Farmerville Local News

The Gazette
May 17, 1905

Master Henry Haas, who has been attending Soole’s Institute in New Orleans, returned home this week.

Miss Mav Shultz, now of Monroe, came up on the Mattie this week to visit friends in Farmerville.

Messrs. J. E. Clayton, J. D. Barksdale and C. B. Roberts came in last Sunday evening to attend court at this place this week.

Mrs. Sophia Cromwell and her sister, Mrs. Ida Aleas, of Bernice, arrived in Farmerville last week on a visit to the home of their brother, Mr. Rudolph Haas.

STABLE MAN WANTED. A Responsible young white man wanted, to work in livery stable and sleep there at night. Must be unmarried, sober, attentive to business and willing to work. If you are hunting a soft snap, you aint the man and this aint the place. Wages good, apply in Farmerville, to SELIG & BAUGHMAN, Livery Men.

We neglected to mention the fact that Preaus & Mathews have moved their law office from the courthouse building to commodious office quarters upstairs over the bank.

Mrs. Gregory, mother of Mrs. T. A. Crow, who has been spending several months at the home of her daughter, left for her home in Columbia last Tuesday morning, taking passage on the steamer Mattie.

MACHINERY FOR SALE. I have to sale an 8 horse power Erie City steam engine and boiler. In good order and will be sold at bargain prices. Apply to H. H. Rugg, Mosley’s Bluff.

A failure to receive the necessary material for construction, has caused the contraction to suspend work on the new residence under construction for Sheriff Taylor, which under present conditions will not be ready for occupancy before July 1st.

REDUCTION SALE. I will sell out at cost and below cost from May 14th to June 1st. Calicos, at 3 1/2 to 4 1/2 cents per yard. Lawns from 3 to 15 cents per yard. All shoes worth $3.50 for $2.85; and $2.50 shoes for $1.85, and other things in proportion. Call on JAMES M. NETTLES, Marion, La.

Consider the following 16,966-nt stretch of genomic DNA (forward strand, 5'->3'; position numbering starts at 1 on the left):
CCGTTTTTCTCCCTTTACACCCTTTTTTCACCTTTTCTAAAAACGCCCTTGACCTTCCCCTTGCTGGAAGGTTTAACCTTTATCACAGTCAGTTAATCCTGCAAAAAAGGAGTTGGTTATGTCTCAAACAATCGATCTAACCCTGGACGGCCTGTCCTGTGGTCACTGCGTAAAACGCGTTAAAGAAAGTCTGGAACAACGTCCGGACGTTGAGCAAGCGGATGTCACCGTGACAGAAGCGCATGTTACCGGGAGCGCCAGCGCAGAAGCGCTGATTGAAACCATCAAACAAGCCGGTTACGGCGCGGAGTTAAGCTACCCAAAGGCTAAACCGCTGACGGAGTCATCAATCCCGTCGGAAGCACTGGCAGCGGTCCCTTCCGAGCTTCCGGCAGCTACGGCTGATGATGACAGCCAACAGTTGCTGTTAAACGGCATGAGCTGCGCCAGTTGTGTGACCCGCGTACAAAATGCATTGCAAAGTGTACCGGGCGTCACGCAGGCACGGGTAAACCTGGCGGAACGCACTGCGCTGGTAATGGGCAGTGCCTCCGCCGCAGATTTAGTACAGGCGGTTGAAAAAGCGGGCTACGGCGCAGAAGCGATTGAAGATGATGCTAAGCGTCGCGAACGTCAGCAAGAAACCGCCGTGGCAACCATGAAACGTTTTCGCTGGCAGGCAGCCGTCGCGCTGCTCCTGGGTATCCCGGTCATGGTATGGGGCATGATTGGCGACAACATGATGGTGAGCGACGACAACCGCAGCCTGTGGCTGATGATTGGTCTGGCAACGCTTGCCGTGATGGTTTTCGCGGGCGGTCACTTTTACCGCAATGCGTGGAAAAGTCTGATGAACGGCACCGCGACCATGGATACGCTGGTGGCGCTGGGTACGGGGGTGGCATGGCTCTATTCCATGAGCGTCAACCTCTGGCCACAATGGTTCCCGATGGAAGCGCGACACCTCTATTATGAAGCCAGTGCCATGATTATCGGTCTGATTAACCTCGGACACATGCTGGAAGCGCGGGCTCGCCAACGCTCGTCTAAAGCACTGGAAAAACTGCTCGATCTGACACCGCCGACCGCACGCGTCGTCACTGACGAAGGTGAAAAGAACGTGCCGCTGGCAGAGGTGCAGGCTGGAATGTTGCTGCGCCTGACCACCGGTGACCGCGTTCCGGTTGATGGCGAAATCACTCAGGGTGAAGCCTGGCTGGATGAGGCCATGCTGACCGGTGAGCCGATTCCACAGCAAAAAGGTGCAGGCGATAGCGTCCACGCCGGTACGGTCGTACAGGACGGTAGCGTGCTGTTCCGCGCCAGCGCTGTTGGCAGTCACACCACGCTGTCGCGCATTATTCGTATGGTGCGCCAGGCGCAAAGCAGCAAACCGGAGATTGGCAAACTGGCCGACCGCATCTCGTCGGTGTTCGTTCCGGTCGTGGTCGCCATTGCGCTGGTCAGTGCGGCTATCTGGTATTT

The general demand for gasoline hereabouts is sufficient, we think, to justify some dealer in laying in a supply for sale to the general public. Hardly a day passing that we do not have demands for a division of our store of this commodity, which we have to refuse.

J. B. Holstead, Esq., one of the leading attorneys of Ruston, and a substantial citizen of that town, is among the visiting attorneys in Farmerville this week, having business before the district court. Mr. Holstead formerly resided in Farmerville, where he has many friends who are pleased to greet him in their midst.

Revs, Mapled and Rogers, lecturers, lectured at the Baptist church last Monday night, and as a diversion, gave a very interesting moving picture and phonographic exhibition in connection with the lecture, but notwithstanding there was a very good crowd out to hear them, the collection taken up was very limited. These gentlemen given very fair entertainment and are fluent talkers in the cause of temperance, which is their principal mission, the entertainment features merely employed as an attractive auxilliary.

It has been discovered that the large sale of fertilizer tags reported are misleading in their purport and intended to deceive the cotton grower as to the amount of fertilizer purchased the present year. Four and five of these tags fastened to one bag of fertilizer and numbers of them thrown loosely in cars loaded with fertilizer. The intention to leave the impression that there has been no diminution in the use of fertilizer the present season and thus mislead those who are inclined to make the fight against over production.